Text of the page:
Having done research for the book, the amount of plastic we use and the impact is phenomenal. Plastic never degrades and a significant amount ends up in the ocean, it breaks down, sea life ingests it and then it quite possibly ends up on your plate. It has made look at my own behavior and how much plastic I use. Banning bags is really not enough, if you look at some of the statistics it is very scary. Delhi for example has banned all single use plastics, that included plastic knives and forks etc and the amount of energy used to produce 12 plastic bags could drive a car for 1.6 kilometers! I am trying to work on ways I can reduce my plastic consumption. There are lots of causes I have an interest in but I am what you would call a bit of a keyboard warrior.

What inspires you?

Lots of things and an eclectic array of people. The person that lead me down the path to developing my creativity and writing this book was Ice Cube. I was listening to an interview with him after the success of Straight Outa Compton and he said, 'find out what makes you different then focus on that'! I thought about that for a long time. There are lots of people who are much better at art and illustration than I am, but I thought, when I was little I had an over active imagination. That must still be inside me somewhere and once I started on the book it started to flow. I think it's the story an illustration or piece of art tells that captivates people. So, it was really Ice cube that inspired Toby Turtle and the Underwater Crew!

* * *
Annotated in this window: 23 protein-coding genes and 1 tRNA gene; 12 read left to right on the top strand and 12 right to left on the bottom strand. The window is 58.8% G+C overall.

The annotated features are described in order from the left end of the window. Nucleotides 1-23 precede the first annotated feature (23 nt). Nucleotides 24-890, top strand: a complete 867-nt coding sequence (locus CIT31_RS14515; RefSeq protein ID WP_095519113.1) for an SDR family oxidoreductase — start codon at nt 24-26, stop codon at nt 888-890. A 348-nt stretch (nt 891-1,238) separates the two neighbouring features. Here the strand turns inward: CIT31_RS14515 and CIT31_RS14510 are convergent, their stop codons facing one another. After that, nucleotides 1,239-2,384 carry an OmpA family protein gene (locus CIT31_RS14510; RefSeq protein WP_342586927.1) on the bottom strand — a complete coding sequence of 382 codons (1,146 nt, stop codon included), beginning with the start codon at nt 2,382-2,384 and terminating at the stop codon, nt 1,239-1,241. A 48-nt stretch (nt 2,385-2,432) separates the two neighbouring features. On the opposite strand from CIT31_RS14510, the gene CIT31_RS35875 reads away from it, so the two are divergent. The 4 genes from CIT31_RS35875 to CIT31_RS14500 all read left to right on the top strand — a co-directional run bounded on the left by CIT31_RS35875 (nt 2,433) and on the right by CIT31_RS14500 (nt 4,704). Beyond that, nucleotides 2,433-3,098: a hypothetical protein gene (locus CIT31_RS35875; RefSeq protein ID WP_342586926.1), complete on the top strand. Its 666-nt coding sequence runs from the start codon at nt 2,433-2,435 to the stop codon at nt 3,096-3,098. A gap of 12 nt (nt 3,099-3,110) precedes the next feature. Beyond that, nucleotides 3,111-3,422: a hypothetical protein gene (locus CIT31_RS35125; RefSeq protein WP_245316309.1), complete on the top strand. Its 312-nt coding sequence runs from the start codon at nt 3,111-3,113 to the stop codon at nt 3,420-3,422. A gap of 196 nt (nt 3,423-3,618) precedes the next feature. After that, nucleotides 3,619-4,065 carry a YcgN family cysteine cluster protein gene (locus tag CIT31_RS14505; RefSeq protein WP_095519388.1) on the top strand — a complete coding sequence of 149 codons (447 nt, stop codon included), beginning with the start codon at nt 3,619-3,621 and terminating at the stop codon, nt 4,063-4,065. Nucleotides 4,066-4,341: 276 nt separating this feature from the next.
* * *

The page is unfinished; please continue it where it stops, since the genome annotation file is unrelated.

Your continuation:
What's your current projects?